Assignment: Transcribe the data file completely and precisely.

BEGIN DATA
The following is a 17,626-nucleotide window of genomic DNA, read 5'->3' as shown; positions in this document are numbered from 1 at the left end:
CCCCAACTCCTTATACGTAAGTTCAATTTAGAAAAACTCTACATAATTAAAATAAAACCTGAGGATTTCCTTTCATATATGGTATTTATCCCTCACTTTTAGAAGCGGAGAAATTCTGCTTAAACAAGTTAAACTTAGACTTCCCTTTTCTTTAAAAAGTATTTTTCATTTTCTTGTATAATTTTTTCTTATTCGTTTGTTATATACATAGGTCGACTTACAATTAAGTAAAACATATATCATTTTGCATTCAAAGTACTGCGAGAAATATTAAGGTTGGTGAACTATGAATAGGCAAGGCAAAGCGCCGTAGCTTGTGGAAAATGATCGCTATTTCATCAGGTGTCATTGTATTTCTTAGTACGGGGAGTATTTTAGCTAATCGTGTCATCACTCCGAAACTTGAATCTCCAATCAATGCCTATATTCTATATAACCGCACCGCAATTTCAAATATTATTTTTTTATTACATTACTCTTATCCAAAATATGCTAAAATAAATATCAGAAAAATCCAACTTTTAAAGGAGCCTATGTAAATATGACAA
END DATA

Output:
The following is a 17,626-nucleotide window of genomic DNA, read 5'->3' as shown; positions in this document are numbered from 1 at the left end:
CCCCAACTCCTTATACGTAAGTTCAATTTAGAAAAACTCTACATAATTAAAATAAAACCTGAGGATTTCCTTTCATATATGGTATTTATCCCTCACTTTTAGAAGCGGAGAAATTCTGCTTAAACAAGTTAAACTTAGACTTCCCTTTTCTTTAAAAAGTATTTTTCATTTTCTTGTATAATTTTTTCTTATTCGTTTGTTATATACATAGGTCGACTTACAATTAAGTAAAACATATATCATTTTGCATTCAAAGTACTGCGAGAAATATTAAGGTTGGTGAACTATGAATAGGCAAGGCAAAGCGCCGTAGCTTGTGGAAAATGATCGCTATTTCATCAGGTGTCATTGTATTTCTTAGTACGGGGAGTATTTTAGCTAATCGTGTCATCACTCCGAAACTTGAATCTCCAATCAATGCCTATATTCTATATAACCGCACCGCAATTTCAAATATTATTTTTTTATTACATTACTCTTATCCAAAATATGCTAAAATAAATATCAGAAAAATCCAACTTTTAAAGGAGCCTATGTAAATATGACAA